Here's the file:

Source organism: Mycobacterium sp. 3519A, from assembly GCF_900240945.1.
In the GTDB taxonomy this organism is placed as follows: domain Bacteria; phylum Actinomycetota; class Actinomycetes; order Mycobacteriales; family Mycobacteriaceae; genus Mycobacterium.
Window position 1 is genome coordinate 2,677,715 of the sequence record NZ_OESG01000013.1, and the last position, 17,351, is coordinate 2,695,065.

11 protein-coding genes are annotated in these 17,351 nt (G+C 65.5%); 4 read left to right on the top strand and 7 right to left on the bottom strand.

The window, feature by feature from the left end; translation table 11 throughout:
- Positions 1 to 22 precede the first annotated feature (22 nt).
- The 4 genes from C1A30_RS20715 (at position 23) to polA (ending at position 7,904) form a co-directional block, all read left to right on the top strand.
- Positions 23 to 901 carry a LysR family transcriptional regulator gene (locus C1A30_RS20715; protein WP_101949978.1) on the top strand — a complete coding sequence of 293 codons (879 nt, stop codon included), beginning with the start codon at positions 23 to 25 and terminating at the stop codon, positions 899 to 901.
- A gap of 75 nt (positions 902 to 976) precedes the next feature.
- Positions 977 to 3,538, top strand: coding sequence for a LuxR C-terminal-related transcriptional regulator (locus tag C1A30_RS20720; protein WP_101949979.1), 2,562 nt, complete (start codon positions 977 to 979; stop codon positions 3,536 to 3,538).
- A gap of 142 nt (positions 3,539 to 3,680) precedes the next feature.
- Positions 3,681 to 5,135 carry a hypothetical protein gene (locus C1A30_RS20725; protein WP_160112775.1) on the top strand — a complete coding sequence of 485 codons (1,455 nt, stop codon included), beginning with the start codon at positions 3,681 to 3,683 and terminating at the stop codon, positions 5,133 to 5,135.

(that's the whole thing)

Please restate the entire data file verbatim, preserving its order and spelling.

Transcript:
Source organism: Mycobacterium sp. 3519A, from assembly GCF_900240945.1.
In the GTDB taxonomy this organism is placed as follows: domain Bacteria; phylum Actinomycetota; class Actinomycetes; order Mycobacteriales; family Mycobacteriaceae; genus Mycobacterium.
Window position 1 is genome coordinate 2,677,715 of the sequence record NZ_OESG01000013.1, and the last position, 17,351, is coordinate 2,695,065.

11 protein-coding genes are annotated in these 17,351 nt (G+C 65.5%); 4 read left to right on the top strand and 7 right to left on the bottom strand.

The window, feature by feature from the left end; translation table 11 throughout:
- Positions 1 to 22 precede the first annotated feature (22 nt).
- The 4 genes from C1A30_RS20715 (at position 23) to polA (ending at position 7,904) form a co-directional block, all read left to right on the top strand.
- Positions 23 to 901 carry a LysR family transcriptional regulator gene (locus C1A30_RS20715; protein WP_101949978.1) on the top strand — a complete coding sequence of 293 codons (879 nt, stop codon included), beginning with the start codon at positions 23 to 25 and terminating at the stop codon, positions 899 to 901.
- A gap of 75 nt (positions 902 to 976) precedes the next feature.
- Positions 977 to 3,538, top strand: coding sequence for a LuxR C-terminal-related transcriptional regulator (locus tag C1A30_RS20720; protein WP_101949979.1), 2,562 nt, complete (start codon positions 977 to 979; stop codon positions 3,536 to 3,538).
- A gap of 142 nt (positions 3,539 to 3,680) precedes the next feature.
- Positions 3,681 to 5,135 carry a hypothetical protein gene (locus C1A30_RS20725; protein WP_160112775.1) on the top strand — a complete coding sequence of 485 codons (1,455 nt, stop codon included), beginning with the start codon at positions 3,681 to 3,683 and terminating at the stop codon, positions 5,133 to 5,135.